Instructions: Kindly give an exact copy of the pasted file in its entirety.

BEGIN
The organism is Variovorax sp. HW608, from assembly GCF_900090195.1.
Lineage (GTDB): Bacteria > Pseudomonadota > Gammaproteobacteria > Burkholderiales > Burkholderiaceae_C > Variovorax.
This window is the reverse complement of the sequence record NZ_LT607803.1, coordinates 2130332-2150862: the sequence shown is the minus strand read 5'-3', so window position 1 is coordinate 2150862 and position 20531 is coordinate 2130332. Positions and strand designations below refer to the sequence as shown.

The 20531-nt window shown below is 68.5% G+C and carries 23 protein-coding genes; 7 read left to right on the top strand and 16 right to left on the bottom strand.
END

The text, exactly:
The organism is Variovorax sp. HW608, from assembly GCF_900090195.1.
Lineage (GTDB): Bacteria > Pseudomonadota > Gammaproteobacteria > Burkholderiales > Burkholderiaceae_C > Variovorax.
This window is the reverse complement of the sequence record NZ_LT607803.1, coordinates 2130332-2150862: the sequence shown is the minus strand read 5'-3', so window position 1 is coordinate 2150862 and position 20531 is coordinate 2130332. Positions and strand designations below refer to the sequence as shown.

The 20531-nt window shown below is 68.5% G+C and carries 23 protein-coding genes; 7 read left to right on the top strand and 16 right to left on the bottom strand.